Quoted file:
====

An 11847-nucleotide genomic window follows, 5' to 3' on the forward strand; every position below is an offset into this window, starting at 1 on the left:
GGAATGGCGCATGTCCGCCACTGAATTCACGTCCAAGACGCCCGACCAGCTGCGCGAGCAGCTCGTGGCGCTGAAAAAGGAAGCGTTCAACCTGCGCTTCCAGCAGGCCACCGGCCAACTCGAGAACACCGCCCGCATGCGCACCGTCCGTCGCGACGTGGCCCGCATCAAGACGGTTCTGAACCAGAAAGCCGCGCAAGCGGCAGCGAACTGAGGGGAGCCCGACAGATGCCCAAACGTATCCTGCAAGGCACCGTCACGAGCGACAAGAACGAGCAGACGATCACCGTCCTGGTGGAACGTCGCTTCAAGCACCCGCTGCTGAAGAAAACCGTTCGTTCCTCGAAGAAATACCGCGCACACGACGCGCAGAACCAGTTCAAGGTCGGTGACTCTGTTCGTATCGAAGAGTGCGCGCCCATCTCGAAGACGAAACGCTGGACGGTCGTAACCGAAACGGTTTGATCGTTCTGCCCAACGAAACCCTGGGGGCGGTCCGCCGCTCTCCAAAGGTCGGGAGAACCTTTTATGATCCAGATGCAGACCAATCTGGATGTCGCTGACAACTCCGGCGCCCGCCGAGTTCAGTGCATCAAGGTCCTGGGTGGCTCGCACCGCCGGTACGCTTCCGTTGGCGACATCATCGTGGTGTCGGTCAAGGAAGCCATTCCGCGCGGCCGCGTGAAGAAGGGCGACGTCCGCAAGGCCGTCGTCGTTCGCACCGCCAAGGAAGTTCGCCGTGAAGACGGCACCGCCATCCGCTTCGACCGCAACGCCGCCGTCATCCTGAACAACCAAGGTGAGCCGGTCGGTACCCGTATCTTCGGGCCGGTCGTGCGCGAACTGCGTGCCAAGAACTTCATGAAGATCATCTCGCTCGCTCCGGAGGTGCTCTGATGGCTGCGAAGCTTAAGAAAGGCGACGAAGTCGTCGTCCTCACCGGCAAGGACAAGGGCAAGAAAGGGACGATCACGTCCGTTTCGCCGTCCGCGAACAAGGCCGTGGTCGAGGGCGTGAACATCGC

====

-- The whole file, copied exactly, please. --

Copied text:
An 11847-nucleotide genomic window follows, 5' to 3' on the forward strand; every position below is an offset into this window, starting at 1 on the left:
GGAATGGCGCATGTCCGCCACTGAATTCACGTCCAAGACGCCCGACCAGCTGCGCGAGCAGCTCGTGGCGCTGAAAAAGGAAGCGTTCAACCTGCGCTTCCAGCAGGCCACCGGCCAACTCGAGAACACCGCCCGCATGCGCACCGTCCGTCGCGACGTGGCCCGCATCAAGACGGTTCTGAACCAGAAAGCCGCGCAAGCGGCAGCGAACTGAGGGGAGCCCGACAGATGCCCAAACGTATCCTGCAAGGCACCGTCACGAGCGACAAGAACGAGCAGACGATCACCGTCCTGGTGGAACGTCGCTTCAAGCACCCGCTGCTGAAGAAAACCGTTCGTTCCTCGAAGAAATACCGCGCACACGACGCGCAGAACCAGTTCAAGGTCGGTGACTCTGTTCGTATCGAAGAGTGCGCGCCCATCTCGAAGACGAAACGCTGGACGGTCGTAACCGAAACGGTTTGATCGTTCTGCCCAACGAAACCCTGGGGGCGGTCCGCCGCTCTCCAAAGGTCGGGAGAACCTTTTATGATCCAGATGCAGACCAATCTGGATGTCGCTGACAACTCCGGCGCCCGCCGAGTTCAGTGCATCAAGGTCCTGGGTGGCTCGCACCGCCGGTACGCTTCCGTTGGCGACATCATCGTGGTGTCGGTCAAGGAAGCCATTCCGCGCGGCCGCGTGAAGAAGGGCGACGTCCGCAAGGCCGTCGTCGTTCGCACCGCCAAGGAAGTTCGCCGTGAAGACGGCACCGCCATCCGCTTCGACCGCAACGCCGCCGTCATCCTGAACAACCAAGGTGAGCCGGTCGGTACCCGTATCTTCGGGCCGGTCGTGCGCGAACTGCGTGCCAAGAACTTCATGAAGATCATCTCGCTCGCTCCGGAGGTGCTCTGATGGCTGCGAAGCTTAAGAAAGGCGACGAAGTCGTCGTCCTCACCGGCAAGGACAAGGGCAAGAAAGGGACGATCACGTCCGTTTCGCCGTCCGCGAACAAGGCCGTGGTCGAGGGCGTGAACATCGC